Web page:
Ceaselessly praised by critics and music nerds and often cited as a major influence by later artists who went on to huge success (Nirvana, anyone?), Massachusetts outfit the Pixies first broke up in 1993 after a relatively brief seven years helping to define what 'alternative' means. Bassist Kim Deal already formed Breeders by that time and frontman Black Francis went on to a prolific career as Frank Black.
Pixies' return in 2004 helped start a still-profitable nostalgia trend in alternative music. Bands could seriously cash in a decade or more after an often under-appreciated first go-round thanks to years of name-dropping and critical reverence. Those fans present for a great band's first run would gladly shell out to recapture that magic, and younger fans who grew to love an artist's music post-breakup finally get to experience a favorite band in person. But when I saw Pixies in 2004 and again in 2011, I certainly wasn't thinking about how much money they were making. They were THAT GOOD.
Since that 1993 breakup and 2004 reunion, Pixies released one song. "Bam Thwok" was a Shrek 2 castoff that eventually hit iTunes. Band members shifted blame for the lack of a new record during interviews throughout the 2000s, but one constant seemed to be fear of damaging their legacy. The list of bands whose post-reunion output garnered popularity or acclaim is short.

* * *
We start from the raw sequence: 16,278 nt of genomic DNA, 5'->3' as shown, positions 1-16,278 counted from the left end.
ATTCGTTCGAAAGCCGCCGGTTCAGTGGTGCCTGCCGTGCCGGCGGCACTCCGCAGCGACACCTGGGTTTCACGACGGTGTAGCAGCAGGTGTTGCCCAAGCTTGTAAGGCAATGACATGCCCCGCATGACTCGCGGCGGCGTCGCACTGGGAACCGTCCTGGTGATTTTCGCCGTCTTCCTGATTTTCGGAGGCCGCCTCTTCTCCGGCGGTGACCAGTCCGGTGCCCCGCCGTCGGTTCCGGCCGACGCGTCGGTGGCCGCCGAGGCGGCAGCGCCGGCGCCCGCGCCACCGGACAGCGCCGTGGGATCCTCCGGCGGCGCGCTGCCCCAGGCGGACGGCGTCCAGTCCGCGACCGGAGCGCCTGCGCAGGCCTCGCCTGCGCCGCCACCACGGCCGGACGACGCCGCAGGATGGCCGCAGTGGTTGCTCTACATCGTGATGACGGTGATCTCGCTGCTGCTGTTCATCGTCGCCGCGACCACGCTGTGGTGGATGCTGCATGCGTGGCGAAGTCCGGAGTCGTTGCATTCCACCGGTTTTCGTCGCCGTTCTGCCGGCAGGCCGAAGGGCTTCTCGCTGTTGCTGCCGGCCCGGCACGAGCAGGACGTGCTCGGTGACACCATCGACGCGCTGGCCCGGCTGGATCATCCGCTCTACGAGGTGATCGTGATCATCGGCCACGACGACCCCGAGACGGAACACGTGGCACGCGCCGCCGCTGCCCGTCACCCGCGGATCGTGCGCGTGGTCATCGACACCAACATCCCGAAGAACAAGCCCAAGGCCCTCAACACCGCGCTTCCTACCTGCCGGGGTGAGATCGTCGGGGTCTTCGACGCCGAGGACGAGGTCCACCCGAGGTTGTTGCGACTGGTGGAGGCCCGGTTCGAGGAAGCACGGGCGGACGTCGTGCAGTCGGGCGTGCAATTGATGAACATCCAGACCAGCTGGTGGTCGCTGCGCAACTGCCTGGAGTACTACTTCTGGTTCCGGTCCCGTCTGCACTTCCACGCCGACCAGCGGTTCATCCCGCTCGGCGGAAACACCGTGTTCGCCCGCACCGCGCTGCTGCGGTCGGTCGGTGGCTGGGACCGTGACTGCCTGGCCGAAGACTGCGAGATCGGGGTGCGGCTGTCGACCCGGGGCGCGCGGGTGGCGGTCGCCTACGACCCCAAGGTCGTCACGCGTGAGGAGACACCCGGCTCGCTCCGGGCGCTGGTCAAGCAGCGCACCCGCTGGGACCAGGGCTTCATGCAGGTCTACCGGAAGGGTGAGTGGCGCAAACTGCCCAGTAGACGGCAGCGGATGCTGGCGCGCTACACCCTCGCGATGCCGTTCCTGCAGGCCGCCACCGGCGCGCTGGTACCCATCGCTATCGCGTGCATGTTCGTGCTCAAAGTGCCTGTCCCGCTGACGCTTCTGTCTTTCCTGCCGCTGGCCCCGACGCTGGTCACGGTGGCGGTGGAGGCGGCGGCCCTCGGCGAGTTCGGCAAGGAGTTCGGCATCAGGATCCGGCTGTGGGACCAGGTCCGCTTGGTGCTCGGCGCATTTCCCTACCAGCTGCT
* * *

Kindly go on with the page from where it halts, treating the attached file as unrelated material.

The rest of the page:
When Pixies announced Kim Deal's departure a few weeks ago but didn't disband, many fans scratched their heads. Now there's a new Pixies song, recorded before Deal quit, released today. "Bag Boy" doesn't feel quite right at first. I haven't spent much time with Black Francis' non-Pixies material so his voice sounds lower compared to Pixies' albums (it's been 22 years, after all), and David Lovering's drums sound almost too crisp. But as the sharp guitars distort and build and Kim (UPDATE: Black Francis says the female-sounding voice in the chorus is actually a longtime friend of his, Jeremy Dubs) sings the chorus around the 1:30 mark, "Bag Boy" starts to feel more like the Pixies.
Now we just need to figure out what the release of "Bag Boy" means for the future of this band.
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